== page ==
The March 1 (3-1) movement was one of the first Korean resistance movements against Japanese rule over them from 1910 to 1919. The movement's name refers to an event that took place on March 1, 1919, hence the name of the movement, which means "Movement Three- One "or "March First Movement" in Korean.
This day is a public holiday (in Korean the holiday is called: 삼일절). This is a day off for the entire population, and schools and most businesses are closed.
The movement was formerly called the Sam-il Movement and arose in response to the colonial occupation of the Japanese Empire.
In a speech delivered by American President Woodrow Wilson at the Paris Peace Conference in January 1919, he defined "fourteen points" outlining the right to national self-determination. Korean students studying in Tokyo issued a statement following the speech demanding freedom from colonial rule.
Events of March 1, 1919:
At 14:00, 33 activists who founded the Sam-il movement gathered at the Taehwagwan restaurant in Seoul. They read aloud the Korean Declaration of Independence designed by historian Choe Nam-seon:
"We hereby declare the independence of Korea and the freedom of the Korean people. We hereby declare all the nations of the world as a testimony to human equality. We hereby declare our descendants so that they can enjoy forever their inherent right in the country.
As much as this declaration stems from a history of five thousand years, as much as it stems from the loyalty of twenty million people, as much as it affirms our longing for the advancement of eternal freedom, it expresses our desire to take part in the excellent global reform of the human conscience. , And just action necessary for the coexistence of all mankind. Therefore, no force in this world can block or suppress it! "
After the announcement, they called the Central Police Station to inform them of their actions and were publicly arrested.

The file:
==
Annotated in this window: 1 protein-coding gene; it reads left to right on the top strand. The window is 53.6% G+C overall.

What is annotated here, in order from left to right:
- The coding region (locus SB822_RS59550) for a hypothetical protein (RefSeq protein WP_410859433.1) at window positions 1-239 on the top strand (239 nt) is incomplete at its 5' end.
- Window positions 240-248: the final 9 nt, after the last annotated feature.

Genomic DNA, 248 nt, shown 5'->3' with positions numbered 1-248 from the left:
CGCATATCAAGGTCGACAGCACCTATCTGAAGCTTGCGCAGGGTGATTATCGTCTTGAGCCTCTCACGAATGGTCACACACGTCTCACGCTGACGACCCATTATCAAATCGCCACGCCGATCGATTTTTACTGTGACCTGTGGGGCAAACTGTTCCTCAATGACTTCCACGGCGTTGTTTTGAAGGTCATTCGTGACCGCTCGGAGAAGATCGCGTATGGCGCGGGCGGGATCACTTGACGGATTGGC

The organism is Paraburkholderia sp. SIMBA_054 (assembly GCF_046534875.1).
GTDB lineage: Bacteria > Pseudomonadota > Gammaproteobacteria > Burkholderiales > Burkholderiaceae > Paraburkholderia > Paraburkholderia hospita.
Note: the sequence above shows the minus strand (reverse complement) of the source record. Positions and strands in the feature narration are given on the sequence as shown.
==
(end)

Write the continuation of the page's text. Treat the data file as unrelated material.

At that time, 14:00, and on the same day, crowds gathered in Pagoda Park to hear student Chong Zhang, reading the same statement in public. The activists then gathered for a peaceful procession, which the Japanese military police tried to suppress. Other special representatives related to the movement read aloud copies of the declaration of independence in various places around the country.
As the processions continued to grow, the Japanese military police could not control the crowd. Frightened Japanese officials called on military forces to calm the crowd, including naval forces. As public protests continued to grow, the repression became violent, resulting in the brutal assassination of many Koreans by the Japanese regime.
About 2,000,000 Koreans took part in the demonstrations. Several thousand were massacred by the Japanese regime. Tens of thousands were injured and tens of thousands more Koreans were arrested by the regime. Some of the arrested protesters were publicly executed.
In 1920, a Chunganari battle broke out in Manchuria between exiled Korean independence fighters and the Japanese army.
On May 24, 1949, South Korea declared March 1 a national holiday. General Chu Hong-hoi dedicated the first movement of martial arts taekwondo among the black belts to the Sam-il teul movement.
South Korea was liberated from Japanese rule only at the end of World War II, in 1945, when the United States defeated Japan.
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